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The main point of this book was to see the lasting legacies the women There is nothing I like better than reading about empowered women who fought against the restrictions of their time. The main point of this book was to see the lasting legacies the women of this time left: The boldness of these women showed. When the last of the eight women featured here died - Isabella d'Este - with her died an end of an era. An era where women where able to take control, and even manipulate to gain power and status.

After the death of Isabella, the world in which she lived changed, and became a place she and her contemporary women would have felt stifled in.

KIRKUS REVIEW

One of the women featured in this book is Caterina Sforza. I had read a fantastic biography about her last year, but was still thrilled that she was included here. The Deadly Sisterhood is highly recommended to those interested in the Italian Renaissance and women's history. How appropriate that I finish it during Women's History Month.

View all 3 comments. Mar 16, Joan added it. In the Italian Renaissance - Women in the Italian Renaissance This is an excellent read for anyone desiring to learn more about this period, understanding that most books on this era have the same problems. Although this book is entitled to bring a new facet of the women who played important parts during these tim In the Italian Renaissance - Women in the Italian Renaissance This is an excellent read for anyone desiring to learn more about this period, understanding that most books on this era have the same problems.

MORE BY LEONIE FRIEDA

Although this book is entitled to bring a new facet of the women who played important parts during these times, there is less about the women and more about the men who affect their lives. Although the author probably historically chronicled the events, it still becomes a little difficult to keep everything straight and the names are particularly confusing.

I think it is just a fact for those who are just educating self about this age. I think the book is well written and I recommend it to all those who enjoy historical genre. I've always loved history, but I've never really gotten into Italian History after Christianity entered the picture. Frieda helped me learn to appreciate the Italian Renaissance and the smart conniving women who shaped it.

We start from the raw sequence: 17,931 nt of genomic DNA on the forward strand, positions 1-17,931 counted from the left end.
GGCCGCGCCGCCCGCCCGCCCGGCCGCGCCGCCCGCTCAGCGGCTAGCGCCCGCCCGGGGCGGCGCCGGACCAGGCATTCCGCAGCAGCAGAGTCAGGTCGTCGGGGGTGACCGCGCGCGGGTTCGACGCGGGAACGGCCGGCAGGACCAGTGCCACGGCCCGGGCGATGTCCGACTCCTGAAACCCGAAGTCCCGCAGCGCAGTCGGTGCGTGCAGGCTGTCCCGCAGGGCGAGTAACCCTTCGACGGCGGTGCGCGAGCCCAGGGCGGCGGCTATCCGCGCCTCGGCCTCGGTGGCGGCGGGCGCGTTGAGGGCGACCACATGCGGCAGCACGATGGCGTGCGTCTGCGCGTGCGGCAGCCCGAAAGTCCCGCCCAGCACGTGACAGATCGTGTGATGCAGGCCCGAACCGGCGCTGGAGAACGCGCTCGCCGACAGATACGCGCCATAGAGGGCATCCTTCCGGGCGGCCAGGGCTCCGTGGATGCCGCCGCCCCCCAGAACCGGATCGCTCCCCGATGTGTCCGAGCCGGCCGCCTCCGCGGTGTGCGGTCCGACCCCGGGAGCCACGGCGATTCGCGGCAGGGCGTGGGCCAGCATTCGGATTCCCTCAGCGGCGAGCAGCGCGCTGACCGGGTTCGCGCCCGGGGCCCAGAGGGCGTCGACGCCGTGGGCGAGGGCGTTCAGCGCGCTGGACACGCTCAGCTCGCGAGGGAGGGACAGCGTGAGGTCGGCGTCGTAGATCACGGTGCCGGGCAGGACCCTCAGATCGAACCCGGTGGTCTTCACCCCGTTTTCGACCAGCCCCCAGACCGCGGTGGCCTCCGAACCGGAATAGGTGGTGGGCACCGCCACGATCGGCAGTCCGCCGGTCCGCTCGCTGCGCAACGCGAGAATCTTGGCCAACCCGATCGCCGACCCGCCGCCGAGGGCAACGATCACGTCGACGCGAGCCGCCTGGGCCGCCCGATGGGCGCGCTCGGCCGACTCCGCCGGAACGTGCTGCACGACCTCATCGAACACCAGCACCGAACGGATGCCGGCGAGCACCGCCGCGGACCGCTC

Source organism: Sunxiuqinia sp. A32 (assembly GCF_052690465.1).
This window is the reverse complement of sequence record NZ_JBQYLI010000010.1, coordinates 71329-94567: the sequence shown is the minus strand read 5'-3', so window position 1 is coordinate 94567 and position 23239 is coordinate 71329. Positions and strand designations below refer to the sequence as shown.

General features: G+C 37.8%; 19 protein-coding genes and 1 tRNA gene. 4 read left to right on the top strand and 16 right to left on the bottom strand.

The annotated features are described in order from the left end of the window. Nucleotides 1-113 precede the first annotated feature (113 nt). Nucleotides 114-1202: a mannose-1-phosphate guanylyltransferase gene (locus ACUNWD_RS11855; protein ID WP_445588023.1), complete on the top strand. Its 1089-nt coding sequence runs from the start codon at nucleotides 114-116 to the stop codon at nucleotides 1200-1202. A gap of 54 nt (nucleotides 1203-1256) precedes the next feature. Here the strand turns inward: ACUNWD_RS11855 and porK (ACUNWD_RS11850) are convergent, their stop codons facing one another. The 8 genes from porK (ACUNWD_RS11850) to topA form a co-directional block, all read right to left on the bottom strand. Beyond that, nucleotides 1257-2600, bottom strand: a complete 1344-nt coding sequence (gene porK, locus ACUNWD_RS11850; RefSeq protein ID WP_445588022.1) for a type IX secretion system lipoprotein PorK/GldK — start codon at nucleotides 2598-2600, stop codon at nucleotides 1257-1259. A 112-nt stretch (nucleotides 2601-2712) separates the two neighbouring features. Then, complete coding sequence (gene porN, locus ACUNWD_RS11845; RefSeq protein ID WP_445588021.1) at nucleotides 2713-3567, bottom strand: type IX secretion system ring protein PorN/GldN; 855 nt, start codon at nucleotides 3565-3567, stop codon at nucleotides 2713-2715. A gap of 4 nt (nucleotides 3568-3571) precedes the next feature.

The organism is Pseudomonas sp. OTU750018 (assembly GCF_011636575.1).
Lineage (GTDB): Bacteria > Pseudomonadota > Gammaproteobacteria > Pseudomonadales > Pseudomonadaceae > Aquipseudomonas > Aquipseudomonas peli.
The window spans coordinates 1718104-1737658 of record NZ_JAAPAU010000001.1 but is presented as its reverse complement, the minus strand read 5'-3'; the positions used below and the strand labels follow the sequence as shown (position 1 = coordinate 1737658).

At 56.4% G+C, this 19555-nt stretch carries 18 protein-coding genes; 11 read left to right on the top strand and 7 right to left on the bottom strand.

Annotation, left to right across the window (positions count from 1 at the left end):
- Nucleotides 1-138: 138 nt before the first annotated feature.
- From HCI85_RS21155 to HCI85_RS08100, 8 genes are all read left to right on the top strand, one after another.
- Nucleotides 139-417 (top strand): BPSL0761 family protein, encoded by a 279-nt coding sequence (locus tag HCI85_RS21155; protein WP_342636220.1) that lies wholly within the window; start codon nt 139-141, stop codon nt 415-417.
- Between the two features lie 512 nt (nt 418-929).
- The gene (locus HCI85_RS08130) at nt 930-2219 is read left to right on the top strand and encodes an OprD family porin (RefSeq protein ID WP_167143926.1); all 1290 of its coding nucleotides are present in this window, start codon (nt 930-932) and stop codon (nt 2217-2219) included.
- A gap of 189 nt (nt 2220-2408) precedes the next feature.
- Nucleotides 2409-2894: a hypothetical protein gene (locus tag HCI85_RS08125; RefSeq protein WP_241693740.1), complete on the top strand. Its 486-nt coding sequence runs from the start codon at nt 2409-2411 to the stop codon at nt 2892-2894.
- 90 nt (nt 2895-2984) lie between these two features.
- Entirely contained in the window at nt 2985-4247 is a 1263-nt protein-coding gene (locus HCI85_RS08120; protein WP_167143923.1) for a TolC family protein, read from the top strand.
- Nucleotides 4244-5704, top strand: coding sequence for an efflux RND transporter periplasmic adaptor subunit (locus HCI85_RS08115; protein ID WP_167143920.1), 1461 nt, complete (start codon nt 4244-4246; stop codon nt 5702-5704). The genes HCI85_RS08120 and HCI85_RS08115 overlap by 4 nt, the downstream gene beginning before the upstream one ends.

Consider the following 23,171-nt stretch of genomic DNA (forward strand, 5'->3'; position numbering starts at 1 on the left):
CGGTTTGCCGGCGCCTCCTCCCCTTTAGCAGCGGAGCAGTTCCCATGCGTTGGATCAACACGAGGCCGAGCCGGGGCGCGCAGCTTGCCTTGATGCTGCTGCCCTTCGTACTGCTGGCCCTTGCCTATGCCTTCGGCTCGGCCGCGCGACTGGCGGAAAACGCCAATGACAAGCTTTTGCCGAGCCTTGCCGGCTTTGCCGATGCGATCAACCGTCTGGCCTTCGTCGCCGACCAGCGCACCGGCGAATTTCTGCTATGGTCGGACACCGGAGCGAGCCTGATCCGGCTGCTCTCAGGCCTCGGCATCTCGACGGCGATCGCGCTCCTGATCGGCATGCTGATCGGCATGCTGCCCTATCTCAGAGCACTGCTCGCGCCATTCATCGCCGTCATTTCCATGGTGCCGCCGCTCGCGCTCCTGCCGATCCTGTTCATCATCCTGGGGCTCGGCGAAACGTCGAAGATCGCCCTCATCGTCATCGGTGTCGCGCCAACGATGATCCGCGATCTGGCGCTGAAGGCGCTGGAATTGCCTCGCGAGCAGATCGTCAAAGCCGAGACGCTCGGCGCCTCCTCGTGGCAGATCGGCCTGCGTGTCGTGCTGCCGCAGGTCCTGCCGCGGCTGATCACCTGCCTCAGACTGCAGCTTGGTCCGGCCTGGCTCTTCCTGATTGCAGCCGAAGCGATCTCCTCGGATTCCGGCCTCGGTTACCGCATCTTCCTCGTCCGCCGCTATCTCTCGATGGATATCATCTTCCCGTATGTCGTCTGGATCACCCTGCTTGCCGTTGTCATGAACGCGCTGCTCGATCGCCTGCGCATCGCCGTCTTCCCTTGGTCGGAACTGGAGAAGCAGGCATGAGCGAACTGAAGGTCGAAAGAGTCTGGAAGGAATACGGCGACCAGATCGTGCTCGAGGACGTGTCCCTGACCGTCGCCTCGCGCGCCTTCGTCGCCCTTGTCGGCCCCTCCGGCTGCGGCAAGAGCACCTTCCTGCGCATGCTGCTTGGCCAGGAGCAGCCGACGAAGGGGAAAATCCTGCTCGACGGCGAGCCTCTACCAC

The information is pretty straight forward with no hedging or "interpretations" or guessing games. There is definitely no tweaking history here. The only thing that brought down the rating for me was the inconsistency. At times it felt like I was being told a story, and at oth I've always loved history, but I've never really gotten into Italian History after Christianity entered the picture.

At times it felt like I was being told a story, and at others it felt like I was being led past a line of really boring men spouting off facts whenever I passed. All in all it was a great look at history and I would recommend it to anyone who is interested in this time. May 16, Linda rated it it was ok. This was more "these women lived at the same time as a bunch of men who did much more interesting things". Tell me more about Clarice Orsini Medici instead of spending 30 pages on the Pazzi conspiracy. If I wanted to learn more about that I'd pick up a book on the subject.

Likewise with Lucrezia Borgia, who regularly gets shoved aside to make place for her brother Cesare. Poor Clarice Orsini fares even Ehhh. Poor Clarice Orsini fares even worse: Why even include her then? Another thing that bothered me was the downright catty tone the author employed. We get bashed over the head with the fact that Isabella D'Este was fat and not as pretty as her sister in law Lucrezia Borgia. Did she really need to be called "rotund" and whatnot every time she is mentioned?

Other people also get judged on how they looked. Lastly, I had trouble keeping track of who was who. The sequence of the book is semi-chronological but it hops forwards and backwards in time depending on who is the focus. The problem is that these women lived roughly at the same time, making the 'storylines' blend together and ending with a confusing jumble.

It would have been better if the author had just focused much more clearly on one woman at the time, without going off on a tangent about what another woman was doing at the same time. Oh, and also they were not "princesses". It's an introduction to the subject but it's way too confusing to recommend. Harper really went for presentation on this book: Guess where they skimped? If you picked editing, you'd be right. The first third of the book has a surprising number of typos for such an otherwise well-packaged book, mostly missing words, which gets annoying after the first three or so.